The Last Jedi is on the big screens, Christmas carols are all around the streets, kids have already looked secretly at their presents.. and while the festive atmosphere fills the air, I am writing my PhD thesis.
In the search for the best dissertation title, I have shortlisted:
What Bobafett and a chick have in common?
How to use The Force to study biology?
Only number 3 is true and scientifically accurate, but also quite depressing (translated from Sunny Baudelaire’s language to English, it sound something like “I must admit I don’t have the faintest idea of what is going on” – according to Lemony Snicket). Therefore I have to choose between the first two options. Seeking for your help in my difficult task, I better explain a little bit more.
Who am I? Not the philosophical way… but more, what do I do everyday? You can discover part of my days by following the very unregular update of my LEARN posts.
But I never answered the annoying question, what is my research about? Some hints here and there.. but not a great deal of details
Since younger me was more motivated than the empty shell currently writing this blog, I let her telling you… (there is also a more “mature” version of it.. less swearing, compensated by some sexual innuendo)
Ok, I admit it. The title is kind of ironic! Given that I haven’t written anything in a long time I am not the most appropriate person to talk about commitment. And I will also try to explain you why, and “justify” myself.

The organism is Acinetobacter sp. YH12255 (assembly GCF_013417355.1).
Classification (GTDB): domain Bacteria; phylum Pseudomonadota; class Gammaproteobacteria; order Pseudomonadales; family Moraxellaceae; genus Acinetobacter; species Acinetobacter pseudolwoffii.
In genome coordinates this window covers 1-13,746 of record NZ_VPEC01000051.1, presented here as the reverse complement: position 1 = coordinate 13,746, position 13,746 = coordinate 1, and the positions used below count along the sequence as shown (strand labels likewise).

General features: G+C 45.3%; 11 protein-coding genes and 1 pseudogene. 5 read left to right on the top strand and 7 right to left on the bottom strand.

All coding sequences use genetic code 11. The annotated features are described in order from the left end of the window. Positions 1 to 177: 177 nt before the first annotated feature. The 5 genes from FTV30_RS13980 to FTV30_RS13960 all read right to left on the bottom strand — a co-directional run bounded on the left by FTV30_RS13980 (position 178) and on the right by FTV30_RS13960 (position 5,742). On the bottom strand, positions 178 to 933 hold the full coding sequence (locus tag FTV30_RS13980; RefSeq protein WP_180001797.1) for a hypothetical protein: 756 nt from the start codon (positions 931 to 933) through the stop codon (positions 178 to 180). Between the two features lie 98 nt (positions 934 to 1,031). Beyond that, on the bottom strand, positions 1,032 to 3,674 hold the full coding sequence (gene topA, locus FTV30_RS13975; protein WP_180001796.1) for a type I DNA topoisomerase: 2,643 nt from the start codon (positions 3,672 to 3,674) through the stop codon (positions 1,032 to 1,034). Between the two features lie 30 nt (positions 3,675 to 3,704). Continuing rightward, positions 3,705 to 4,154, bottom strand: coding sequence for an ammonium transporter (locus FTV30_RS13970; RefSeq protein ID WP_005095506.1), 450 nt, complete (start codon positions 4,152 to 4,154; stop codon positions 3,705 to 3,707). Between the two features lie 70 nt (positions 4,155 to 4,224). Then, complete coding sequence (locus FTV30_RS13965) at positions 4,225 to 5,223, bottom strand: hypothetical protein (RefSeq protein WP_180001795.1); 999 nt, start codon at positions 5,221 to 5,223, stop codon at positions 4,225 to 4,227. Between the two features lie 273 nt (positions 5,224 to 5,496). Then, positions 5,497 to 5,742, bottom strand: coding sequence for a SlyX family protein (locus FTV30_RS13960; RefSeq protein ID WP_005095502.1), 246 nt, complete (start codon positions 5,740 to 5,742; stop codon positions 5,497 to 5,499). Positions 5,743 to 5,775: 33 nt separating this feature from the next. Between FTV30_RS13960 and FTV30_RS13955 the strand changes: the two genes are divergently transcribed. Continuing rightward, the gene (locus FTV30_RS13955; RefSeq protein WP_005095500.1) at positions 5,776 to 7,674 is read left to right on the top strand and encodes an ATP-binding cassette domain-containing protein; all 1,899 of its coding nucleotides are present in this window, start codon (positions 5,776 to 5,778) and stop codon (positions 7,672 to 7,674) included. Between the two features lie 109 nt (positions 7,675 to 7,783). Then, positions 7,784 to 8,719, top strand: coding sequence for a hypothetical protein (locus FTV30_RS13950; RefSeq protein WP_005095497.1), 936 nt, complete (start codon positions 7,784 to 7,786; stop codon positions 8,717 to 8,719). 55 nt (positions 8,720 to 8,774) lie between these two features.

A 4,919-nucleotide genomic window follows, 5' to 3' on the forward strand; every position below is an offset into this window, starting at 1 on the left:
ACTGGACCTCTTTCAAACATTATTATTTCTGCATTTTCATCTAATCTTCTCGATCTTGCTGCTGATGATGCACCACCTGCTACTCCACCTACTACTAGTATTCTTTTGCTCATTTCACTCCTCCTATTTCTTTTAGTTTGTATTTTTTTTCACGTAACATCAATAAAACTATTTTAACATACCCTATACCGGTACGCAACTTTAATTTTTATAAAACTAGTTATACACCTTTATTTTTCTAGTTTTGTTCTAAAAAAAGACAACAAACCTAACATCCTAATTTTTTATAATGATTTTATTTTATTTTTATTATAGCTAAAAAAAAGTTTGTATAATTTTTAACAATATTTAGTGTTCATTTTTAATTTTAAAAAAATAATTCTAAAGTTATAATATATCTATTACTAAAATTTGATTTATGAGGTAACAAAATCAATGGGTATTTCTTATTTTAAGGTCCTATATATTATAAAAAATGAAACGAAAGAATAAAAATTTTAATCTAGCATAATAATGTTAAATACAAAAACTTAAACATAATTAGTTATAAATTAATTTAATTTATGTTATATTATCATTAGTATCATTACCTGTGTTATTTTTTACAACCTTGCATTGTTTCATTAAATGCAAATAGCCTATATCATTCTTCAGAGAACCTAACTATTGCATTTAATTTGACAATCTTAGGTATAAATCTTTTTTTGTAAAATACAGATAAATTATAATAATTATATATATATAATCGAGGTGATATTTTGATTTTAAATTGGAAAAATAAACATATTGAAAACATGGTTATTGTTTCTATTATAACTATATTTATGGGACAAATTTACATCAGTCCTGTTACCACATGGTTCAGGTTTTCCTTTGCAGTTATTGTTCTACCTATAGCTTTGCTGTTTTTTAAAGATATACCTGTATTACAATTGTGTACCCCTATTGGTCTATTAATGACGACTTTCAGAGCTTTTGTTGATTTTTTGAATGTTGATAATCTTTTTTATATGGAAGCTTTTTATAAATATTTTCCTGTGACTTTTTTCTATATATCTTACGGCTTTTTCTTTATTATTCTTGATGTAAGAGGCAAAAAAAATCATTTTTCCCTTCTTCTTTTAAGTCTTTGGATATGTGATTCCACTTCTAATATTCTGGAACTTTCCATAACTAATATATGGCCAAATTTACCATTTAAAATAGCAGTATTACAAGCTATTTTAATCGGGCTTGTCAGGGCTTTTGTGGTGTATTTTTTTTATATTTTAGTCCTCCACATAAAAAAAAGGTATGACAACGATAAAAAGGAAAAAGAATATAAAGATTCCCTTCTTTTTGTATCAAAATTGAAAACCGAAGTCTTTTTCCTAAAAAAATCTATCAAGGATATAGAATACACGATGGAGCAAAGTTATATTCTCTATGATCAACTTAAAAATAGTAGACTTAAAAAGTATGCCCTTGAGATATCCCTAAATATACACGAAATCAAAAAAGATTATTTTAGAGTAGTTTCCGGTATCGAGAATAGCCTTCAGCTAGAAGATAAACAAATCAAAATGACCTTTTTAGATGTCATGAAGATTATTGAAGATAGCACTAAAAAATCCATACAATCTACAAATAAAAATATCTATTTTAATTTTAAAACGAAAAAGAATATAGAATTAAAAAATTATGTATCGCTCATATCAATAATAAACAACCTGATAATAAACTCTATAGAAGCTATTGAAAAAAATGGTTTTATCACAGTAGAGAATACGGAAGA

It seems like my way of dealing with ToDOs is quite peculiar, and most likely extremely wrong. Usually what people do is following things in as straight as possible line. If one has a deadline approaching, he/she will try to work on that in a steady way and submit the result in time.
As you can see in the graph above, ideally one should have a steady increase in the effort or dedication spent in one project and reserve some time for correction and refinement. If the deadline is shorter, the increase should be steeper in order to achieve that (provided that both projects require the same total amount of dedication – same area under the curve).
Now, let’s have a look at how I do it:
Clearly the process is not optimised. I assumed, for simplicity, that also for myself the amount of dedication and workload for a project is the same as the ideal case (same area under the curve). In my case, though, you can appreciate more interesting features, from some useless sparkles about later projects, over very abrupt edges to the most shameful delayed submission.
So I asked myself: Why is this happening, and how to avoid it?